Ogvorbis is the man when it comes to knowing Africa. I’m impressed.

    Which comes from studying colonial African history (Packenham’s book on the slicing and dicing of Africa is a good read) and modern military history.

    And a few lucky guesses.


    In other news, some addlepated, clueless, rude Christians have been interrupting gay weddings.

    How the fuck is that legal?

    I’m guessing he’s white, cis-gendered, Christian, male, and therefore, er, something.

    Also, I declare today to be cream with everything day

    So I should post my peas in cream sauce over pasta recipe?


    Waves back to cicely in a slightly drug-altered manner.

  62. A. Noyd says

    Totally ‘rupt, but I wanted to share how I saw a poster on a utility pole today that equated gun control advocacy with homophobia. Made me so damn mad.

  63. Nerd of Redhead, Dances OM Trolls says

    Yeah, but it’s a kind of private ceremony AND and an official business.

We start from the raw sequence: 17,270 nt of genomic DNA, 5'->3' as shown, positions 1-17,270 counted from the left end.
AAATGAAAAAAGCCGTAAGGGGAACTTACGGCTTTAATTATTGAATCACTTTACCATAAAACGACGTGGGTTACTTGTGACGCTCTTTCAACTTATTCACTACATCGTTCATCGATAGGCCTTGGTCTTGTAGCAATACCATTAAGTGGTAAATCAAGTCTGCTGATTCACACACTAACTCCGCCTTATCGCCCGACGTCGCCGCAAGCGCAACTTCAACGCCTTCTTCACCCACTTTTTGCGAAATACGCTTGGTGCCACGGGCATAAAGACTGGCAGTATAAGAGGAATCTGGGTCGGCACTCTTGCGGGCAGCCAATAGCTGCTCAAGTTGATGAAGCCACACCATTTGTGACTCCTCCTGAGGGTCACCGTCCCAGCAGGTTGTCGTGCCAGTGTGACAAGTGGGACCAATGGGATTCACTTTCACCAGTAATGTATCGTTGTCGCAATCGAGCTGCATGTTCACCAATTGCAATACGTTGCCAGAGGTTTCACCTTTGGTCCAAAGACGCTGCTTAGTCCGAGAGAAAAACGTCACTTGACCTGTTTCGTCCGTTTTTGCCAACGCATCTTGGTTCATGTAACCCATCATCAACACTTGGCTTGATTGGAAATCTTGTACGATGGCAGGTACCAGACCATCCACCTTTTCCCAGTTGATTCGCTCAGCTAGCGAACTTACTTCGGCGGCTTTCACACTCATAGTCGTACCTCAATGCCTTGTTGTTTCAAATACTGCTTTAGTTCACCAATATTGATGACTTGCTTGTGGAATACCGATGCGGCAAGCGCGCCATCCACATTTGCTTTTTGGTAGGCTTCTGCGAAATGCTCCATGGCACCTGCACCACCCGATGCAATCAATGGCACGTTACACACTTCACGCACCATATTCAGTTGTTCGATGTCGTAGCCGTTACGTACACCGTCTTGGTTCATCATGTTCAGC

Here it depends on where the ceremony is held. In the JP’s office or license bureau, it’s a public area, and you can’t keep them out. I’m sure most of the people would probably try to protect those getting married though, as they are there for a similar function. A church is sometimes considered a semi-public area, so I don’t know. Any private business or homes, they can be booted out and/or arrested for trespassing.

  64. says

    Thanks for that book recommendation, Ogvorbis. Looks like a good read.

    In other news related to Africa:

    Conservative sources are playing down the fact that about three dozen people who were being monitored for possible contact with Ebola have been cleared to return to work, school etc.

    “In Hazelhurst, Mississippi, a crowd of parents pulled their middle school students from class Friday after learning that the school’s principal recently had traveled to attend a family funeral in Zambia, which is in southern Africa and about 3,000 miles from the outbreak in West Africa.”

    “The World Health Organization declared Nigeria, Africa’s most populous nation, officially free of Ebola infections on Monday, calling the outcome the triumphal result of ‘world class epidemiological detective work.'”